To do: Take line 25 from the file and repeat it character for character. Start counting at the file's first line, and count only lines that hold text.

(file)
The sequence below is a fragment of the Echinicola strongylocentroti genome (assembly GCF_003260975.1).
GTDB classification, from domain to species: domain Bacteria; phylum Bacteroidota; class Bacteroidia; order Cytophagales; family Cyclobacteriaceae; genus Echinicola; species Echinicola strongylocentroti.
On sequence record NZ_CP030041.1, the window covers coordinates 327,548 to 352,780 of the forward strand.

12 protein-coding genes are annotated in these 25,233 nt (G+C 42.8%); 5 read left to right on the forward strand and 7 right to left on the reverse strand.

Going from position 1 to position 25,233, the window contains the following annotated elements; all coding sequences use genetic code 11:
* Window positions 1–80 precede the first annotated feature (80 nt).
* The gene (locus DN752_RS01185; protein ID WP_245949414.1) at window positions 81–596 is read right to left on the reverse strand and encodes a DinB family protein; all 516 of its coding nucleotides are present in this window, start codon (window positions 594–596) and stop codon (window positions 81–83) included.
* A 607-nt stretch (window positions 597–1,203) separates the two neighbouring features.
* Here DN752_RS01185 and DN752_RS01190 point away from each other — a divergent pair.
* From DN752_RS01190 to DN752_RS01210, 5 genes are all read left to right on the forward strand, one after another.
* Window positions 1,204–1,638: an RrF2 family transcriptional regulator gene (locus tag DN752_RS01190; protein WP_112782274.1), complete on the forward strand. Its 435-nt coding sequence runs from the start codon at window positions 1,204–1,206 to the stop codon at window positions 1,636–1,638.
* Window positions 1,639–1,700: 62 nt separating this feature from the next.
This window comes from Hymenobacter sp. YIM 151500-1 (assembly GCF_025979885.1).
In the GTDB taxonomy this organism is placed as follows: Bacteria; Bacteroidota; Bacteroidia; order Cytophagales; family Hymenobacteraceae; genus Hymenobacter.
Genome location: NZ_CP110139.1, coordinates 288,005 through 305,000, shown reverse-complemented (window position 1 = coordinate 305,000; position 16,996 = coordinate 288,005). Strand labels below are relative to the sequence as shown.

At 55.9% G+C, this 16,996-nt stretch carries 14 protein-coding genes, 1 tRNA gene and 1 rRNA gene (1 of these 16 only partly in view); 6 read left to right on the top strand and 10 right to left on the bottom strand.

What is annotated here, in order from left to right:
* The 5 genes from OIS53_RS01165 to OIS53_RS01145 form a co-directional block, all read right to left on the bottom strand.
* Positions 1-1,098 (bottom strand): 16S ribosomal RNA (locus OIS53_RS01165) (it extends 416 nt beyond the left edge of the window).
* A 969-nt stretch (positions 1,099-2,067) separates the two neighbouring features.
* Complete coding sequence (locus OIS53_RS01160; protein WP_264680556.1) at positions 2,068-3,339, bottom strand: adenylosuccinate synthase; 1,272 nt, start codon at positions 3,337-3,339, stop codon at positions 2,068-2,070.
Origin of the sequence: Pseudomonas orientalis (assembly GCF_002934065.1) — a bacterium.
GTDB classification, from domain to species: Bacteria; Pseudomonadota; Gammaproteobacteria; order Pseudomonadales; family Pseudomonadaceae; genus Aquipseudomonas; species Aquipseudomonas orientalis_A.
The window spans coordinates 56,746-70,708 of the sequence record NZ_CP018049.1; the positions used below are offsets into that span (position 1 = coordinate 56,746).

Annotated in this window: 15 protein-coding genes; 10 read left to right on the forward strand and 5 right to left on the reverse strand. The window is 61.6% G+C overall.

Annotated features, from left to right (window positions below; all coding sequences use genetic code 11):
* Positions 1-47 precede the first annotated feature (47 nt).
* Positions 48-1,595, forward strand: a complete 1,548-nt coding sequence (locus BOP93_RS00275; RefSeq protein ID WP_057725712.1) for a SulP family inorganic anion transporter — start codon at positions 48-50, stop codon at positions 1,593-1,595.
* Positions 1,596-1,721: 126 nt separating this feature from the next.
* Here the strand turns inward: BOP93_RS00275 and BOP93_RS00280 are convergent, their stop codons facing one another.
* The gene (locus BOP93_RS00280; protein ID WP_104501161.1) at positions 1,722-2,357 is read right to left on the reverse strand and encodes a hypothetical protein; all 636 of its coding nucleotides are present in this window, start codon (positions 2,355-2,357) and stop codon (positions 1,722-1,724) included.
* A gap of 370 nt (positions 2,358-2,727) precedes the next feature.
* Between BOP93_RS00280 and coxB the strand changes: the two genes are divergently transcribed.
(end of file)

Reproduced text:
Annotated in this window: 15 protein-coding genes; 10 read left to right on the forward strand and 5 right to left on the reverse strand. The window is 61.6% G+C overall.